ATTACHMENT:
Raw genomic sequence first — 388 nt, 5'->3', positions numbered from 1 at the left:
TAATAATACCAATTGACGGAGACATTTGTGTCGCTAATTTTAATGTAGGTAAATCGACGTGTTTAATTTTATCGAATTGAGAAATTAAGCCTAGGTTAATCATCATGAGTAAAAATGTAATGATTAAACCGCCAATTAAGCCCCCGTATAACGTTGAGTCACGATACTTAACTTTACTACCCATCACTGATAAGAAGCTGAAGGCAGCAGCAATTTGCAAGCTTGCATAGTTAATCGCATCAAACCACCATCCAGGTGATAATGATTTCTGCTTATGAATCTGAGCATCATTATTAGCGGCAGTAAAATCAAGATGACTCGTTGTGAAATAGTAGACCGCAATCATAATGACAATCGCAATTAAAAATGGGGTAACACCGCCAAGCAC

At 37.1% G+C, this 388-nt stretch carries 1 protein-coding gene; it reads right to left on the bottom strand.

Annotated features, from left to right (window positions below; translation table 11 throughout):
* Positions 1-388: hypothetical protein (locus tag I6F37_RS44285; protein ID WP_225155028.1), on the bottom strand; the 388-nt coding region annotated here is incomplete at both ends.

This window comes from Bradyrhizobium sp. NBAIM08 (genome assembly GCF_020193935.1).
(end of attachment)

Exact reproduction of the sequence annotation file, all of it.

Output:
Raw genomic sequence first — 388 nt, 5'->3', positions numbered from 1 at the left:
TAATAATACCAATTGACGGAGACATTTGTGTCGCTAATTTTAATGTAGGTAAATCGACGTGTTTAATTTTATCGAATTGAGAAATTAAGCCTAGGTTAATCATCATGAGTAAAAATGTAATGATTAAACCGCCAATTAAGCCCCCGTATAACGTTGAGTCACGATACTTAACTTTACTACCCATCACTGATAAGAAGCTGAAGGCAGCAGCAATTTGCAAGCTTGCATAGTTAATCGCATCAAACCACCATCCAGGTGATAATGATTTCTGCTTATGAATCTGAGCATCATTATTAGCGGCAGTAAAATCAAGATGACTCGTTGTGAAATAGTAGACCGCAATCATAATGACAATCGCAATTAAAAATGGGGTAACACCGCCAAGCAC

At 37.1% G+C, this 388-nt stretch carries 1 protein-coding gene; it reads right to left on the bottom strand.

Annotated features, from left to right (window positions below; translation table 11 throughout):
* Positions 1-388: hypothetical protein (locus tag I6F37_RS44285; protein ID WP_225155028.1), on the bottom strand; the 388-nt coding region annotated here is incomplete at both ends.

This window comes from Bradyrhizobium sp. NBAIM08 (genome assembly GCF_020193935.1).